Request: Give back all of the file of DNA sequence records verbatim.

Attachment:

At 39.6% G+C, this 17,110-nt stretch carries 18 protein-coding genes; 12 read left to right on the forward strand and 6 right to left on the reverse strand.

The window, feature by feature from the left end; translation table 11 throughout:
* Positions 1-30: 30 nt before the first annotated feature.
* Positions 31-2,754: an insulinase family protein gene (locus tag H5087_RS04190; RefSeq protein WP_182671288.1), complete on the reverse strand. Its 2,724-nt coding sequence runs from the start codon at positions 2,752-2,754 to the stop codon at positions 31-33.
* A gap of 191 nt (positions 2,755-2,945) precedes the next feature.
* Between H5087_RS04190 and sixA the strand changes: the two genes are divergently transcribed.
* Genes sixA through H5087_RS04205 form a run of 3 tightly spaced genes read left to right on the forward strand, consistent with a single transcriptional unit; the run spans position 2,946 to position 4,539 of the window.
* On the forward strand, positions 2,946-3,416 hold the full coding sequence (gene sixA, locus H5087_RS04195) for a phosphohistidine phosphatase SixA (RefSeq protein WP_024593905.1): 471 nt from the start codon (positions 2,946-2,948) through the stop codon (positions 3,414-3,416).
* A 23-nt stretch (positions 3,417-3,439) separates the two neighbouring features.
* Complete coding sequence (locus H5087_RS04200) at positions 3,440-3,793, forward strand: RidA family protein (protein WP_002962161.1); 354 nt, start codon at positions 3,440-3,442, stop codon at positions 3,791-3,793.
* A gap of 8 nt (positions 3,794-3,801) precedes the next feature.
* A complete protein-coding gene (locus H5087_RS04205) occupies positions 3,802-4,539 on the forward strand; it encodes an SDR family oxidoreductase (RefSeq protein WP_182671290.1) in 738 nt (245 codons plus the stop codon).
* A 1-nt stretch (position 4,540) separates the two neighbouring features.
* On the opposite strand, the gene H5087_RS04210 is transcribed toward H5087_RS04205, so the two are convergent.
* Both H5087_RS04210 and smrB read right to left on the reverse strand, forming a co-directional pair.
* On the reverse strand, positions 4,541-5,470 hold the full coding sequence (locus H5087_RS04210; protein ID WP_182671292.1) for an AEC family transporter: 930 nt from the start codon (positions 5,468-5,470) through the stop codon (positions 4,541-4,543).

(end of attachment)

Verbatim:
At 39.6% G+C, this 17,110-nt stretch carries 18 protein-coding genes; 12 read left to right on the forward strand and 6 right to left on the reverse strand.

The window, feature by feature from the left end; translation table 11 throughout:
* Positions 1-30: 30 nt before the first annotated feature.
* Positions 31-2,754: an insulinase family protein gene (locus tag H5087_RS04190; RefSeq protein WP_182671288.1), complete on the reverse strand. Its 2,724-nt coding sequence runs from the start codon at positions 2,752-2,754 to the stop codon at positions 31-33.
* A gap of 191 nt (positions 2,755-2,945) precedes the next feature.
* Between H5087_RS04190 and sixA the strand changes: the two genes are divergently transcribed.
* Genes sixA through H5087_RS04205 form a run of 3 tightly spaced genes read left to right on the forward strand, consistent with a single transcriptional unit; the run spans position 2,946 to position 4,539 of the window.
* On the forward strand, positions 2,946-3,416 hold the full coding sequence (gene sixA, locus H5087_RS04195) for a phosphohistidine phosphatase SixA (RefSeq protein WP_024593905.1): 471 nt from the start codon (positions 2,946-2,948) through the stop codon (positions 3,414-3,416).
* A 23-nt stretch (positions 3,417-3,439) separates the two neighbouring features.
* Complete coding sequence (locus H5087_RS04200) at positions 3,440-3,793, forward strand: RidA family protein (protein WP_002962161.1); 354 nt, start codon at positions 3,440-3,442, stop codon at positions 3,791-3,793.
* A gap of 8 nt (positions 3,794-3,801) precedes the next feature.
* A complete protein-coding gene (locus H5087_RS04205) occupies positions 3,802-4,539 on the forward strand; it encodes an SDR family oxidoreductase (RefSeq protein WP_182671290.1) in 738 nt (245 codons plus the stop codon).
* A 1-nt stretch (position 4,540) separates the two neighbouring features.
* On the opposite strand, the gene H5087_RS04210 is transcribed toward H5087_RS04205, so the two are convergent.
* Both H5087_RS04210 and smrB read right to left on the reverse strand, forming a co-directional pair.
* On the reverse strand, positions 4,541-5,470 hold the full coding sequence (locus H5087_RS04210; protein ID WP_182671292.1) for an AEC family transporter: 930 nt from the start codon (positions 5,468-5,470) through the stop codon (positions 4,541-4,543).